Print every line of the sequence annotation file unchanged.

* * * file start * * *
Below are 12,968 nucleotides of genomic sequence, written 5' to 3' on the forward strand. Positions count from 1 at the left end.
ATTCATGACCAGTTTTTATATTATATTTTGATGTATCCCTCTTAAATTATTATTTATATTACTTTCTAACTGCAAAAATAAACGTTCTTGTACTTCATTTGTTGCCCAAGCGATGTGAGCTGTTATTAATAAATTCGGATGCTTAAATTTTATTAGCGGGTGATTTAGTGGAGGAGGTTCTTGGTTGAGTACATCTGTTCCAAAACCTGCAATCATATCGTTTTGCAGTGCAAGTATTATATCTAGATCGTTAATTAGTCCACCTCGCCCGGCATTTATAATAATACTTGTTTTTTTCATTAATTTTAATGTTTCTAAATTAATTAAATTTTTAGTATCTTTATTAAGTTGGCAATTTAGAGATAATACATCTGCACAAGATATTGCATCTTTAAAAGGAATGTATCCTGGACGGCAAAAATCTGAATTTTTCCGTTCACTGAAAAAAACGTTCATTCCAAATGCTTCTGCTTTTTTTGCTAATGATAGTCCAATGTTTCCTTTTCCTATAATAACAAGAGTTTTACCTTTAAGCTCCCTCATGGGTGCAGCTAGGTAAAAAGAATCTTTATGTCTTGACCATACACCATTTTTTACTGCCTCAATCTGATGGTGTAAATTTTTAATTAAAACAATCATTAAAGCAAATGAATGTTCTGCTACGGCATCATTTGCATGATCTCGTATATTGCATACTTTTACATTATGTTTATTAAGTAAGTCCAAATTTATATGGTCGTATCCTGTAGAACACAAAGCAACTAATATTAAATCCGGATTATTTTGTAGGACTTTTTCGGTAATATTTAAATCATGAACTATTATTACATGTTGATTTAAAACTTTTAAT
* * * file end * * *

Below are 12,968 nucleotides of genomic sequence, written 5' to 3' on the forward strand. Positions count from 1 at the left end.
ATTCATGACCAGTTTTTATATTATATTTTGATGTATCCCTCTTAAATTATTATTTATATTACTTTCTAACTGCAAAAATAAACGTTCTTGTACTTCATTTGTTGCCCAAGCGATGTGAGCTGTTATTAATAAATTCGGATGCTTAAATTTTATTAGCGGGTGATTTAGTGGAGGAGGTTCTTGGTTGAGTACATCTGTTCCAAAACCTGCAATCATATCGTTTTGCAGTGCAAGTATTATATCTAGATCGTTAATTAGTCCACCTCGCCCGGCATTTATAATAATACTTGTTTTTTTCATTAATTTTAATGTTTCTAAATTAATTAAATTTTTAGTATCTTTATTAAGTTGGCAATTTAGAGATAATACATCTGCACAAGATATTGCATCTTTAAAAGGAATGTATCCTGGACGGCAAAAATCTGAATTTTTCCGTTCACTGAAAAAAACGTTCATTCCAAATGCTTCTGCTTTTTTTGCTAATGATAGTCCAATGTTTCCTTTTCCTATAATAACAAGAGTTTTACCTTTAAGCTCCCTCATGGGTGCAGCTAGGTAAAAAGAATCTTTATGTCTTGACCATACACCATTTTTTACTGCCTCAATCTGATGGTGTAAATTTTTAATTAAAACAATCATTAAAGCAAATGAATGTTCTGCTACGGCATCATTTGCATGATCTCGTATATTGCATACTTTTACATTATGTTTATTAAGTAAGTCCAAATTTATATGGTCGTATCCTGTAGAACACAAAGCAACTAATATTAAATCCGGATTATTTTGTAGGACTTTTTCGGTAATATTTAAATCATGAACTATTATTACATGTTGATTTAAAACTTTTAAT